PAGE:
Iraqi Prime Minister Haider al-Abadi has opposed any deployment of foreign ground forces in the country as part of efforts against the ISIL terrorists.
Al-Abadi told Australian Defense Minister David Johnston in Baghdad that the presence of any foreign troops in Iraq to combat the militants amounts to intervention in the country.
“Abadi renewed rejection of any ground intervention in Iraq,” a statement from Abadi’s office quoted him as saying.
The remarks come as United States and France are carrying out airstrikes against the Takfiri group.
Washington says it will not deploy further troops to Iraq, but sent hundreds of military personnel to Iraq in June for tasks such as advising local forces.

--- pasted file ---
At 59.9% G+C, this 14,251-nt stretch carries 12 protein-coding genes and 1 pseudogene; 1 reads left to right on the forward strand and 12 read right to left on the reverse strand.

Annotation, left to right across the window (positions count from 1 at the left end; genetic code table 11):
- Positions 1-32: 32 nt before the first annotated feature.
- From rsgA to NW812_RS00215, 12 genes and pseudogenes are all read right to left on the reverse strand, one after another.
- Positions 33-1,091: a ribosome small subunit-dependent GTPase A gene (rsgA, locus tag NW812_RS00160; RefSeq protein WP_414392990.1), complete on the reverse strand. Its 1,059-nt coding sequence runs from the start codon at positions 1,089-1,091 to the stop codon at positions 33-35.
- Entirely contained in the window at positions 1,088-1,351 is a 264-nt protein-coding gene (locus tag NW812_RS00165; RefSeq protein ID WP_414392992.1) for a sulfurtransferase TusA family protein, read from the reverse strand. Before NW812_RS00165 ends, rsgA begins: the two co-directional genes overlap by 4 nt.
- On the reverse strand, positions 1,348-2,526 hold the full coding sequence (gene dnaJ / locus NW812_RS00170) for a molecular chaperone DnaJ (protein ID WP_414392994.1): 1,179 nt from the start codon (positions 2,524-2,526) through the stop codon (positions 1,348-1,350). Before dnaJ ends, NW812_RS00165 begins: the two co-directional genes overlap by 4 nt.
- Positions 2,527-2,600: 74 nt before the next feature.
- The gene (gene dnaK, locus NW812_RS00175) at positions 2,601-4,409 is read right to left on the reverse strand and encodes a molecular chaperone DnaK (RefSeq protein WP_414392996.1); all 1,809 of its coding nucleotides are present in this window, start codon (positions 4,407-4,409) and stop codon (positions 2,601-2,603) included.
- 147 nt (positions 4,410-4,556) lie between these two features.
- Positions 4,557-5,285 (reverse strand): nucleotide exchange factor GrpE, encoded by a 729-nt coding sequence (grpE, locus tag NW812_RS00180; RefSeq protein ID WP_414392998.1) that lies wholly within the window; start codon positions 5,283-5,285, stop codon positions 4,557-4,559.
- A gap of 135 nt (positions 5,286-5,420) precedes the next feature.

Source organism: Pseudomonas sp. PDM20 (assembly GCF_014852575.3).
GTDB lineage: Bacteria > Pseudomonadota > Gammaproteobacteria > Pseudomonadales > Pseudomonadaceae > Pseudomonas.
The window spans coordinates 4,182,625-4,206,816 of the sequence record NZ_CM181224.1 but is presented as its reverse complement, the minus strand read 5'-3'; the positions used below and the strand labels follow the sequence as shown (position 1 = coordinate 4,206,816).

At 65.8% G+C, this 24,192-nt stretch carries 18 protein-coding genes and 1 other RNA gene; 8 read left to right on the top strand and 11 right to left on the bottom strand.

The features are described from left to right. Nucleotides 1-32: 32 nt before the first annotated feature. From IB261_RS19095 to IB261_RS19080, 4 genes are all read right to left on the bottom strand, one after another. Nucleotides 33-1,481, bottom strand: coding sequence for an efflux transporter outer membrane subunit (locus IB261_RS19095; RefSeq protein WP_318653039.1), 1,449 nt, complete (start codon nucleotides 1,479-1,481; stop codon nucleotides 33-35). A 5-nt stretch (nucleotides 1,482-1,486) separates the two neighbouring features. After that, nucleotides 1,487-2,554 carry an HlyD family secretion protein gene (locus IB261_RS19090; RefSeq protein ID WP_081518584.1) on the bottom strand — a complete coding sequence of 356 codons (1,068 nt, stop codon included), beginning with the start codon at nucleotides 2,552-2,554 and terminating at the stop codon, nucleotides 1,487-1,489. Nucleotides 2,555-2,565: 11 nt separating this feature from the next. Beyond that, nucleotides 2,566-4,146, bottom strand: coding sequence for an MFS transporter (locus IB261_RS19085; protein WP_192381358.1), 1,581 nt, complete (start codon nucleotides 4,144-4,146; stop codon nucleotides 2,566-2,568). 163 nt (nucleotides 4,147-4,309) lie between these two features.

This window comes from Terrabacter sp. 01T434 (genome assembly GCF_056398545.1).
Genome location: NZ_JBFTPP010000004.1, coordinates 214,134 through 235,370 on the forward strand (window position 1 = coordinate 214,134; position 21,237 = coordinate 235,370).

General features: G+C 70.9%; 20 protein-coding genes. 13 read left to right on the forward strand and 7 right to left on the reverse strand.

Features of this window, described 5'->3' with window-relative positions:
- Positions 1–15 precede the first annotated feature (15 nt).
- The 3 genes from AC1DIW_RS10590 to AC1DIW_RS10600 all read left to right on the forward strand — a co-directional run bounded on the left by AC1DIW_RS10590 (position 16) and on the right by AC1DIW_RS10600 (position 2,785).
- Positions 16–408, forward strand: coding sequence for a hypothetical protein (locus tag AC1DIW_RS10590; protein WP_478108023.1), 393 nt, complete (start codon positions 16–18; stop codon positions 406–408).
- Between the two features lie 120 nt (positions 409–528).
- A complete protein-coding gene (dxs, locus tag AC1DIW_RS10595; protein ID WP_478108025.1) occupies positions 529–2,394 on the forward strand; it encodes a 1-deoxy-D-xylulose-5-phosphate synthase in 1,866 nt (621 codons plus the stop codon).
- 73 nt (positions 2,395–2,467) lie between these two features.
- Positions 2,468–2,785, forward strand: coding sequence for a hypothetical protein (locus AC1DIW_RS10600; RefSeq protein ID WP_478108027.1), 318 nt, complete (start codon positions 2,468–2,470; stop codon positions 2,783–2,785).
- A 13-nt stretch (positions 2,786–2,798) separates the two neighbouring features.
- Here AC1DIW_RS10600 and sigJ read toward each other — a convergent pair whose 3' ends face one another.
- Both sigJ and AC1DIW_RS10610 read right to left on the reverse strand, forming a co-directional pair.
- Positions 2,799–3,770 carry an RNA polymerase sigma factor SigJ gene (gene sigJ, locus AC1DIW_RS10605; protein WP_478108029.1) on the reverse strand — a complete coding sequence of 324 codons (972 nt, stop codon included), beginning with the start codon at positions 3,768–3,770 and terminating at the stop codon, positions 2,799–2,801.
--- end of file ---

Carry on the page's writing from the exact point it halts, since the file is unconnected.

The US Gen. Martin Dempsey, the chairman of the Joint Chiefs of Staff, has recently said American forces may be needed if current efforts to combat the ISIL fail.
The US withdrew its forces from Iraq in 2011, two years after President Barack Obama took office. Many Iraqis blame their country’s problems on the US-led invasion of 2003.
Meanwhile, Iraqi army forces, backed by volunteer fighters, have managed to break a siege by ISIL Takfiri militants on hundreds of soldiers in an area of the western province of al-Anbar.
Army spokesman, Lieutenant General Qassim al-Moussawi, has said that Iraqi forces were able to liberate overnight as many as 400 troops who had been surrounded by ISIL terrorists three days ago in the Sijir area near the city of Fallujah, located roughly 69 kilometers (43 miles) west of Baghdad.
Over the past few weeks, Iraqi forces have killed a large number of the Takfiri terrorists in their mop-up operations in the area.
The latest developments come as Takfiri ISIL terrorists currently control some parts of Iraq’s northern and western regions.
The West and its regional allies, including Qatar, Saudi Arabia, and Turkey, are reportedly giving financial and military support to the militants.